Western Horsemanship notebook
Roof vents and
open-topped stalls allow
hot, damp air to escape
from a barn.
by JOHN bLACKbURN
he design for Oakhaven Farm grew out of the natural table-and-chairs set, assembled from rough-hewn stone, creates
beauty of the Texas hill Country. The farm is designed the perfect picnic spot by the barn, and stone benches provide
to allow the owners to easily and efficiently manage seating for viewing the activity in the combined hotwalker and
their daily farm work, while providing them with beautiful round pen.
and peaceful spaces in which to relax and enjoy their horses. The Graves made the most of the natural resources available
At Oakhaven, indoor comfort and the natural beauty of on their farm, collecting rock from their land to build a storage
the outdoors are integrated seamlessly. Owner Debbie Graves shed and to landscape the property. native cedar was harvested
dreamed of a space for her horses that would let them “feel like for trail fencing and mulch. These materials match the local stone
they were standing out in the open, under a big shade tree, during and cedar timber used in all of the buildings on the property.
their time in the barn,” yet gave them a safe and healthy environ- The cost of a barn of this size could range anywhere from
ment in all seasons, especially the hot Texas summers. $300,000 to $1 million or more, depending on the materials,
The 16-stall barn is positioned to take advantage of prevailing finishes and other amenities used. Using local materials and stone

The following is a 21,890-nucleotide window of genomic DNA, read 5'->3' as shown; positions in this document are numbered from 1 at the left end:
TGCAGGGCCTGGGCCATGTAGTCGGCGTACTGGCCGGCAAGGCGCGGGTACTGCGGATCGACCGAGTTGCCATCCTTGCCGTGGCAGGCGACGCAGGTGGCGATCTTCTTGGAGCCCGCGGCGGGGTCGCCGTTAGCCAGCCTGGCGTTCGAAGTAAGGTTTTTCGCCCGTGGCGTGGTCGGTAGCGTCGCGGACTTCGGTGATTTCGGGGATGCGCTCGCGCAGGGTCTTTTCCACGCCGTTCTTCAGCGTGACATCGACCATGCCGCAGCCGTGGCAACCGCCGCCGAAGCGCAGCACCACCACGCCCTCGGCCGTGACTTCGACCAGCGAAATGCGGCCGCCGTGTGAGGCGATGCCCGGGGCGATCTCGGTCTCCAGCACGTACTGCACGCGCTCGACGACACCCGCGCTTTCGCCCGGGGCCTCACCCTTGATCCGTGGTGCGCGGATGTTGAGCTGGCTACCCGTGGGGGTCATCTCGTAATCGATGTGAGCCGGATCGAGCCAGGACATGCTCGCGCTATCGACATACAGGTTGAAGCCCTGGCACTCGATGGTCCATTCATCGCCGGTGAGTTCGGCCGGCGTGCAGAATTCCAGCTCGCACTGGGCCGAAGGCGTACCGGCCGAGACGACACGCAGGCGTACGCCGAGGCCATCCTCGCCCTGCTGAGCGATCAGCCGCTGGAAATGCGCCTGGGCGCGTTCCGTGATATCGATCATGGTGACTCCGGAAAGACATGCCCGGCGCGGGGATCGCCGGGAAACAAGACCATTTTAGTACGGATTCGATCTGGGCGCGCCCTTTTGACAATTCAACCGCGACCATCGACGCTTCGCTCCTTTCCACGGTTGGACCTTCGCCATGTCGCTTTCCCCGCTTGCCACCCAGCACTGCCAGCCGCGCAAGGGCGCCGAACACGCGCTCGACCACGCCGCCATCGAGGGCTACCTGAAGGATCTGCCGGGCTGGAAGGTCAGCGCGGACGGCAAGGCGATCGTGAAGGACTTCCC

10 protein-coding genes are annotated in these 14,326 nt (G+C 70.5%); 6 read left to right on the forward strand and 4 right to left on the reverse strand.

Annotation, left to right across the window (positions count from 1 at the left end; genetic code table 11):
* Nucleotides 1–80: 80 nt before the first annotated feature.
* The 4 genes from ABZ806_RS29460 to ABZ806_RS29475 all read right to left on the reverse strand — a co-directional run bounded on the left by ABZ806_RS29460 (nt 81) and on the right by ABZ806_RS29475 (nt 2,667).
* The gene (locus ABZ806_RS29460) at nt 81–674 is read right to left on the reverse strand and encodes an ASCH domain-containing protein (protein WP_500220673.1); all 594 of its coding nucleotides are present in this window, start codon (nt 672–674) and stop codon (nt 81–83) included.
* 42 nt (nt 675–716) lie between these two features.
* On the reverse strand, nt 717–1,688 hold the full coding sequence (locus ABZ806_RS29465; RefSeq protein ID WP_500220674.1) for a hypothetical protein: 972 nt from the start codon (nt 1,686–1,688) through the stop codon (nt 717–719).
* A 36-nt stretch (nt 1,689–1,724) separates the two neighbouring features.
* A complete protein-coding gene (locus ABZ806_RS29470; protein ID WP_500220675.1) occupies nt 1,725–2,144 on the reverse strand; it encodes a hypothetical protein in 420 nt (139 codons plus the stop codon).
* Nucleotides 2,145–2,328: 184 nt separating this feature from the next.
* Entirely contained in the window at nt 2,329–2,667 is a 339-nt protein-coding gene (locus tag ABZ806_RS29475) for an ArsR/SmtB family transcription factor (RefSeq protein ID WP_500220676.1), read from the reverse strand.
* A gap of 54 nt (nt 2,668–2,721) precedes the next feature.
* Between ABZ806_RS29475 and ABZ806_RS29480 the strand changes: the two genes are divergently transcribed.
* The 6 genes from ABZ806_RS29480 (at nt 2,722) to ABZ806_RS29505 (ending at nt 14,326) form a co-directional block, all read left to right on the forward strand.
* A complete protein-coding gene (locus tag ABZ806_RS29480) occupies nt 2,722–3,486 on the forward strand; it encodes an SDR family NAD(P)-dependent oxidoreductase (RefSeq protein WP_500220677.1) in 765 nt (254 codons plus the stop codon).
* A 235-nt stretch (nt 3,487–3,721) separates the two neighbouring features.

breezes, and designed with a steep roof and collected straight from the site both reduces
continuous ridge venting, so it remains cool and costs and contributes to the farm’s one-of-a-
minimizes the risk of disease for the horses. It kind appeal.
also boasts a skylight that runs the length of the A barn of similar design, with the important
barn, letting in ample natural light and reducing health and safety features found in Oakhaven,
the farm’s demand for electricity. could be designed with a variety of other mate-
Outside the barn, unique design features make rials, depending on the location and the owner’s
the entire farm accessible and comfortable for needs.
year-round enjoyment. A deep, cedar-timber
trellis runs along both sides of the barn, serving John Blackburn is an architect whose
three purposes: it lends shade to the horses’ stalls, portfolio includes hundreds of equestrian
creates a shaded walkway around the barn, and projects, ranging from barns and arenas to
it provides a venue for watching sunsets. complete training facilities. He has offices in
natural Austin stone, found locally, is used San Francisco, California and Washington,
throughout the property in the construction of D.C. To learn more about Blackburn’s work,
the buildings and in innovative landscaping. A visit blackburnarch.com.
48 WESTERN HORSEMAN | January 2008